And kudos to Paul di Resta, who finished sixth, his best ever F1 finish. He went for a contrary strategy, starting on the prime tyres, and made it work beautifully, being error-free and consistent. It also continues Force India's recent trend of outperforming Mercedes, to be best of the rest, at the higher downforce tracks.

Elsewhere, Sergio Perez continued to have the upper hand in the Sauber camp, he came in tenth with team mate Kobayashi down in fourteenth. After his cack-handed qualifying crash, Kobayashi seems to be slightly off the boil in the second half of this season, after a strong, and surprisingly sober, first half. He hasn't qualified ahead of Perez since Silverstone.

Lewis Hamilton was in the wars again
Credit: formulasantander.com / CC
Also, Renault had a stinker, never on the pace of even the midfield pack and finishing fifteenth and seventeenth, split by Kovalainen's Lotus. Nevertheless, Bruno Senna continued to impress after being the pace-setter of the two this weekend. Given Renault could face a four into two conundrum in filling their seats for 2012 now is a vital time to impress.

But despite all of this, I suspect the incident from the 2011 Singapore Grand Prix that will get the most attention, certainly from the red-tops, will be that Lewis Hamilton again was involved in a clash with another car, especially as it resulted in some heated exchanges after the race. This time the clash was with Felipe Massa, wherein Lewis tagged the back of him just after trying to overtake. It ruined both of their races, as Lewis had to replace a damaged front wing (and got a drive through penalty) and Massa got a puncture, though Lewis's comeback drive to fifth was worthy. Whatever blame there was for the clash is Lewis's, but it struck me as a racing incident, something that happens when drivers try to pass each other, and not worthy of sanction from the stewards. The stewards do seem generally much more interventionist this year than last, and I wish they would return to the refreshing approach of 2010. I also heard a few comments to the effect of 'the stewards had to punish Lewis because Massa was impeded by his puncture', but surely that's irrelevant as sanctions should be about punishing bad driving and not equalising the outcomes of an incident? Those are just the way the cookie crumbles.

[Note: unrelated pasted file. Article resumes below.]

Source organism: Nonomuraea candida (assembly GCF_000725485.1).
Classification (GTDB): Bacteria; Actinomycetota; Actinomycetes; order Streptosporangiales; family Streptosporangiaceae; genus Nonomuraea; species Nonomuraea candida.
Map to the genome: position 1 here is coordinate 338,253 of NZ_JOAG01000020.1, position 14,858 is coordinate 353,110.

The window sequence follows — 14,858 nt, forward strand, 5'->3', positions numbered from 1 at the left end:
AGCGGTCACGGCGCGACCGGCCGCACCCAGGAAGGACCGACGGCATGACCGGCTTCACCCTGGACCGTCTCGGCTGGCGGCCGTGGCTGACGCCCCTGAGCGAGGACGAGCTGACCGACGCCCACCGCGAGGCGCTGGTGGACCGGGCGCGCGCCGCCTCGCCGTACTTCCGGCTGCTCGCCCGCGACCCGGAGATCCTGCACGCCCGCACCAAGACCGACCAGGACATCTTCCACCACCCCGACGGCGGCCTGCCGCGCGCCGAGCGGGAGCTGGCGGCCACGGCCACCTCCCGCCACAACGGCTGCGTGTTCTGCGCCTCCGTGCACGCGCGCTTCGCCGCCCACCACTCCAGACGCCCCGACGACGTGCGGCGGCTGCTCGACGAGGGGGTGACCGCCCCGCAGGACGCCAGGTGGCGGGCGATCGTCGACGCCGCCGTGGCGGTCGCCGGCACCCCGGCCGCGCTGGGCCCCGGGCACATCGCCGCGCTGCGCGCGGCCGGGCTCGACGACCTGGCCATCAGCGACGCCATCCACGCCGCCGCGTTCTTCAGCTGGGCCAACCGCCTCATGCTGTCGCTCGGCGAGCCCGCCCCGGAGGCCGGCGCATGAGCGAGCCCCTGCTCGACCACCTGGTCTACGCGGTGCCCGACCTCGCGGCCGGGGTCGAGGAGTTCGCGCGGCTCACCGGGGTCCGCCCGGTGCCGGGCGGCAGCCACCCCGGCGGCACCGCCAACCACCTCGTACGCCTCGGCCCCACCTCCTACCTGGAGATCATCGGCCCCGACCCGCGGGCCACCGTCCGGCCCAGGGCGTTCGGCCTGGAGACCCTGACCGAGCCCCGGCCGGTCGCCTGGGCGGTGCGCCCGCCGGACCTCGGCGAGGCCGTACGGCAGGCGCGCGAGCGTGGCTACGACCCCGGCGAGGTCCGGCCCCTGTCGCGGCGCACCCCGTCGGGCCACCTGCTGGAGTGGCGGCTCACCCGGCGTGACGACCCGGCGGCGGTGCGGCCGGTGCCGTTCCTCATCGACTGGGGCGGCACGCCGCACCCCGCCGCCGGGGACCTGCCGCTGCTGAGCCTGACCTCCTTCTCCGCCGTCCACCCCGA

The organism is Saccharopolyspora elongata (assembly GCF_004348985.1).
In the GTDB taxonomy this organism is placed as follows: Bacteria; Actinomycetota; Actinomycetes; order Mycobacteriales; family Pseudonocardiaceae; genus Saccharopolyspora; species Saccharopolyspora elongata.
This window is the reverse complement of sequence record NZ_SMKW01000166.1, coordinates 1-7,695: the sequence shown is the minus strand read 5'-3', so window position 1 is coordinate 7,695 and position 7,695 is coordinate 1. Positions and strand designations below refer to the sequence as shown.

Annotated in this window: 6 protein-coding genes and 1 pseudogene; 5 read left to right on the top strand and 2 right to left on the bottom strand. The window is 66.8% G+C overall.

Massa's frustration is perhaps understandable, given he's struggling for results generally, but I'd also suggest to him that starting personal grudges with fellow drivers, which is what he seems to be doing with Lewis, isn't usually the cleverest move.

It also all provided further grist to the mill for those who suspect Lewis gets punished more readily than other drivers, especially as Michael Schumacher's clash with Perez, which seemed more careless than anything Lewis did, only received a reprimand.

But once again the race was all about the imperious Sebastian Vettel - very nearly the 2011 drivers' world champion.

Race results
Race highlights (UK users only)

3 comments:

  1. Hi Graham, keep up the super blogs. I have to agree with you on your take of both Lewis' and Schumi's incidents. My heart is always in my mouth when I see any racing car become airborne. Whilst I am not convinced that DRS was directly responsible for either event I am strongly in the view that it should not be used for technical street circuits such as these where there should be more emphasis on good qualifying and skilful overtaking. As a viewer I was particularly disappointed by cars not participating in Q3 on Saturday and by some lacklustre defences of position during the race. All credit to Vettel though, he will be a worthy champion.

    ReplyDelete
  2. Thanks very much for your comments Ant, and also for your compliments.

    I've had an open mind on DRS all season (and I agree that neither of the Lewis/Schumacher crashes had anything to do with DRS) but am beginning to wonder if a lot of the passing this year is coming from the variable performance of the tyres. In Singapore we still would have had many of the passes without DRS, both of Webber's passes on Alonso, both great to watch, had nothing to do with DRS, for example.

    ReplyDelete
  3. Nice write up Graham and not a lot to disagree with.

    This season has really only ever been about who was going to come 2nd...

    ReplyDelete